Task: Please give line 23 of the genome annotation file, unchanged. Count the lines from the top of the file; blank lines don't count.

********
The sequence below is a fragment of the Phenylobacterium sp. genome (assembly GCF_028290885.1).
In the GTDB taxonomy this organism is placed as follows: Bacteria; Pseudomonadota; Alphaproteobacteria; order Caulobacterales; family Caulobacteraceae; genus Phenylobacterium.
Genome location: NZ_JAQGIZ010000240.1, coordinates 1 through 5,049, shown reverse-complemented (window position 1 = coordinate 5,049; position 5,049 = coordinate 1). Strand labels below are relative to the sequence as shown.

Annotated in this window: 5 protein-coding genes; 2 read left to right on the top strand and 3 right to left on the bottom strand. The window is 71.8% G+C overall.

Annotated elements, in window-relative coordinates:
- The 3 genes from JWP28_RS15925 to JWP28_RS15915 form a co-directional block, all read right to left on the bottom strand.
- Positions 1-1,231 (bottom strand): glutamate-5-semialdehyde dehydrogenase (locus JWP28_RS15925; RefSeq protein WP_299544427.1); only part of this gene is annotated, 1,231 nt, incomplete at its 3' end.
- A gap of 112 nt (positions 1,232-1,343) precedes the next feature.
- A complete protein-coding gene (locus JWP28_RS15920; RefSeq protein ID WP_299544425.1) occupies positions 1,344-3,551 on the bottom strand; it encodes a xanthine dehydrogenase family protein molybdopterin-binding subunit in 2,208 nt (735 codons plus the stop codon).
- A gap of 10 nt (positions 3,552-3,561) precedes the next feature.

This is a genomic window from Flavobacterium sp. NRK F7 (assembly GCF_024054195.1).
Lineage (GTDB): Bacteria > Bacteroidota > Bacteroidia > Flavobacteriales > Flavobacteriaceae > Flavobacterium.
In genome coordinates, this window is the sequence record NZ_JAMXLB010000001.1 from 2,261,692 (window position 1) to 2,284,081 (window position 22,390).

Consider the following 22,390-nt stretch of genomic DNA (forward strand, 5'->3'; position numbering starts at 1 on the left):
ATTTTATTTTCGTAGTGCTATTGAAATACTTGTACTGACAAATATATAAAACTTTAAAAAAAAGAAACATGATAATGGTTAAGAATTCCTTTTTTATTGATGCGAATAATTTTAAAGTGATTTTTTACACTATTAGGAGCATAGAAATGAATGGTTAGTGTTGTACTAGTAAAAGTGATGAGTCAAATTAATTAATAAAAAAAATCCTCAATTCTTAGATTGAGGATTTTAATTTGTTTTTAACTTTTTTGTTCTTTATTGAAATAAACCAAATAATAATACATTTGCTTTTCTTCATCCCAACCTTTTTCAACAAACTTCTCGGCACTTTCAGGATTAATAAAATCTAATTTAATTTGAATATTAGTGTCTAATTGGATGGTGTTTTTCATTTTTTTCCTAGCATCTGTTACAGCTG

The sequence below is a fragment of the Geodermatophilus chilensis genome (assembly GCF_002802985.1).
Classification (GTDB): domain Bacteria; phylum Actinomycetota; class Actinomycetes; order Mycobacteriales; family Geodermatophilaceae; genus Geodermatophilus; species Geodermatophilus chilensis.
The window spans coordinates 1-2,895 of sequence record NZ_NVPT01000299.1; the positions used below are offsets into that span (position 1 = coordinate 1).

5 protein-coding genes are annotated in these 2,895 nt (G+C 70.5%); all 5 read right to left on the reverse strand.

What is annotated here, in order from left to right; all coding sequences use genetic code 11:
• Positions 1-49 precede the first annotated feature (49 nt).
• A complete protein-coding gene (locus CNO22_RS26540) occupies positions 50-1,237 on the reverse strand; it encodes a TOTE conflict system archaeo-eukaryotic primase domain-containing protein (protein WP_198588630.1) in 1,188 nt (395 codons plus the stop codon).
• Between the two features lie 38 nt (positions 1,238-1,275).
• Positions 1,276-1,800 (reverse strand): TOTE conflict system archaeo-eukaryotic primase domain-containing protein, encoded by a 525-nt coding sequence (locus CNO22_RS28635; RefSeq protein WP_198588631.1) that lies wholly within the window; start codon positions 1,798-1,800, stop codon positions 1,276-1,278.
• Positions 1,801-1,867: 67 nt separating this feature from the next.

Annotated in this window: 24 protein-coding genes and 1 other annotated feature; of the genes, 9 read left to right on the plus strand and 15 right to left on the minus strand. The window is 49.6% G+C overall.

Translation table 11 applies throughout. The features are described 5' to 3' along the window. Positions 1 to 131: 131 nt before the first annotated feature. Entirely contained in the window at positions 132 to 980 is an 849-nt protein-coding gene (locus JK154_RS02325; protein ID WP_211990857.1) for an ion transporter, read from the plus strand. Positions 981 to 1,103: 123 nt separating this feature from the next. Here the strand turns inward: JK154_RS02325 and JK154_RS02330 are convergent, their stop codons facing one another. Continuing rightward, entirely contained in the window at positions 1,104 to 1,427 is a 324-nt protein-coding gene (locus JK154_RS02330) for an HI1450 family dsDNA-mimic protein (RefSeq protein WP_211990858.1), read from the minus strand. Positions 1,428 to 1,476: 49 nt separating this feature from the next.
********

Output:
• Between the two features lie 38 nt (positions 1,238-1,275).